Wednesday, January 05, 2005

Sequential Art

On Monday, Will Eisner died.

When I used to be an agent for Star*Reach Productions, Mike Friedrich had me send out a copy of Will's Comics & Sequential Art to all our new clients. Mike felt that with Will's understanding of how comics work, our clients would have the solid foundation they needed as comic book artists.

I've met Will a few times, each time I regressed into total fan-girl. How could you not, in the company of such magnitude? Writerboy, fortunately, has a better handle on being a fan. He was once a judge for the Eisners and I don't think he slobbered once during the entire award ceremony. (I now regret I didn't bother going to a single award ceremony. Sure, my clients were sometimes nominated and in fact, the letterer for Nobody was nominated but when you're running a booth and have to take care of usually 20-30 clients who attend San Diego, you look forward to dancing AFTER the Eisners and not the ceremony itself.)

Mr. Eisner, know that when I was writing my portions of Nobody, I had you in mind (as well as Scott McCloud). I was ever conscious of the reader and the reason for that was entirely because of your Comics and Sequential Art. Also, know that whenever I did a review of artwork, I also invoked you for I totally bought into your vision of the artist/writer being the director of your own movie.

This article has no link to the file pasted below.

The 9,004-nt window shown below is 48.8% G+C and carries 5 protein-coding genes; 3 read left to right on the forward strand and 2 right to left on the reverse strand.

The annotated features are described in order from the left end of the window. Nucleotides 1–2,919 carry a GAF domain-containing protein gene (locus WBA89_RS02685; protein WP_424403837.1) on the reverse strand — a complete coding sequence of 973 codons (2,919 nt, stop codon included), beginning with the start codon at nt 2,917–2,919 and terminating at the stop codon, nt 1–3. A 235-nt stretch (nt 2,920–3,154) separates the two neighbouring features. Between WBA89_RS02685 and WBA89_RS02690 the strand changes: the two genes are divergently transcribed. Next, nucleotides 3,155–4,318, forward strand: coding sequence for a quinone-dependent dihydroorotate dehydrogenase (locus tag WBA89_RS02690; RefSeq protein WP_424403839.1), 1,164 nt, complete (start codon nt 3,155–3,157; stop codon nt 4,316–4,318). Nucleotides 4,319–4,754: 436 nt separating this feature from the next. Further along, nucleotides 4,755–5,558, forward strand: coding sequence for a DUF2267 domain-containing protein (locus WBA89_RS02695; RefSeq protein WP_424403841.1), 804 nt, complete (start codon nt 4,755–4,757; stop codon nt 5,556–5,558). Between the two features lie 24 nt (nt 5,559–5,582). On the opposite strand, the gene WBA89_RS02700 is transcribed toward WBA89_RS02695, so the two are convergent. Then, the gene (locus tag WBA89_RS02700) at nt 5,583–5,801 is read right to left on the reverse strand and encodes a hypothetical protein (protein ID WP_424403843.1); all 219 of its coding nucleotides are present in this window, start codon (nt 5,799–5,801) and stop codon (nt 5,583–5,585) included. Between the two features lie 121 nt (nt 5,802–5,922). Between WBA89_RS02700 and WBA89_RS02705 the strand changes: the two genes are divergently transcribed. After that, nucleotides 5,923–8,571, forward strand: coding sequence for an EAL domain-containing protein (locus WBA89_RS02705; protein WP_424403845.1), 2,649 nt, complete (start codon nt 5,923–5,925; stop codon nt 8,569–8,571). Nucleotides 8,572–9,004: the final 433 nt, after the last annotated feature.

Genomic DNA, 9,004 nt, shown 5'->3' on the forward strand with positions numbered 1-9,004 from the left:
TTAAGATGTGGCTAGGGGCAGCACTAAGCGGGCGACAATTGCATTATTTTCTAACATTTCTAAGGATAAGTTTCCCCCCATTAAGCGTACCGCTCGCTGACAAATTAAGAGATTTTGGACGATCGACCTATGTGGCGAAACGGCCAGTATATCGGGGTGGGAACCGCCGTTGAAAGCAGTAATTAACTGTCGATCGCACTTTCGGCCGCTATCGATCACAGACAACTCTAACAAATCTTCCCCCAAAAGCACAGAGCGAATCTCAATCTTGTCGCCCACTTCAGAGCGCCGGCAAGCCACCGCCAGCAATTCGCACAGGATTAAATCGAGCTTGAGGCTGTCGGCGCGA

Now a little about Mr. Eisner's lessons:

The lazy Z: A comic book page is set up visually like a lazy z. The panel on the top left of the page should lead your eye to the next panel, then that one leads (points) your eyes down to the bottom left corner. The bottom right corner should lead your eye up to the next page or into turning the page. Lines of background can help lead the eye. Shapes can help lead the eye.

Utilizing the lazy Z = good UNDERSTANDABLE & USER-FRIENDLY storytelling.

Mr. Eisner knew the importance of directing your reader to where he wanted them to be. He'd use crazy camera angles, crazy fonts, anything to help aid in story-telling. It is because of Comics & Sequential Art that I realized lettering was in and of itself an artform. Looking at the various fonts he utilizes, you can see how the lettering itself was used to denote emotion, pacing, timing, etc.

Rest in peace, Mr. Eisner. And thanks for your lessons.

This reminds me, one day, I've got to write down all my thanks to various teachers over the years. What'll be strange about the list is how many of them worked for DC Comics at the time.

Filed under Facets & Galleries of Art.


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